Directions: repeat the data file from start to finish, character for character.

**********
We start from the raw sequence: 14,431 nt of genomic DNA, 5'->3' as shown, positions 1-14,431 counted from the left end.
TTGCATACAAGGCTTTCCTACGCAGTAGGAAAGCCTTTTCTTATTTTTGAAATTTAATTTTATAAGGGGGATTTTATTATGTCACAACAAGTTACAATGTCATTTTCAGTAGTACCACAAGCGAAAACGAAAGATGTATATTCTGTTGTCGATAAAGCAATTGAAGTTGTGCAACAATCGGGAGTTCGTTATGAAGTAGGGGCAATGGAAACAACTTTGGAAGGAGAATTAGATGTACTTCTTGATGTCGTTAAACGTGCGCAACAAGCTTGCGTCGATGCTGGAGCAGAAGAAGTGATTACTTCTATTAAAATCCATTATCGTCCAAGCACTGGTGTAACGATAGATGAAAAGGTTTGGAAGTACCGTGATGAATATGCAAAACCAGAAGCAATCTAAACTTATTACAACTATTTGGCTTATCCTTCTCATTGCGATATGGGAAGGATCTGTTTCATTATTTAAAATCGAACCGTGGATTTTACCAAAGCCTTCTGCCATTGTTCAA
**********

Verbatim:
We start from the raw sequence: 14,431 nt of genomic DNA, 5'->3' as shown, positions 1-14,431 counted from the left end.
TTGCATACAAGGCTTTCCTACGCAGTAGGAAAGCCTTTTCTTATTTTTGAAATTTAATTTTATAAGGGGGATTTTATTATGTCACAACAAGTTACAATGTCATTTTCAGTAGTACCACAAGCGAAAACGAAAGATGTATATTCTGTTGTCGATAAAGCAATTGAAGTTGTGCAACAATCGGGAGTTCGTTATGAAGTAGGGGCAATGGAAACAACTTTGGAAGGAGAATTAGATGTACTTCTTGATGTCGTTAAACGTGCGCAACAAGCTTGCGTCGATGCTGGAGCAGAAGAAGTGATTACTTCTATTAAAATCCATTATCGTCCAAGCACTGGTGTAACGATAGATGAAAAGGTTTGGAAGTACCGTGATGAATATGCAAAACCAGAAGCAATCTAAACTTATTACAACTATTTGGCTTATCCTTCTCATTGCGATATGGGAAGGATCTGTTTCATTATTTAAAATCGAACCGTGGATTTTACCAAAGCCTTCTGCCATTGTTCAA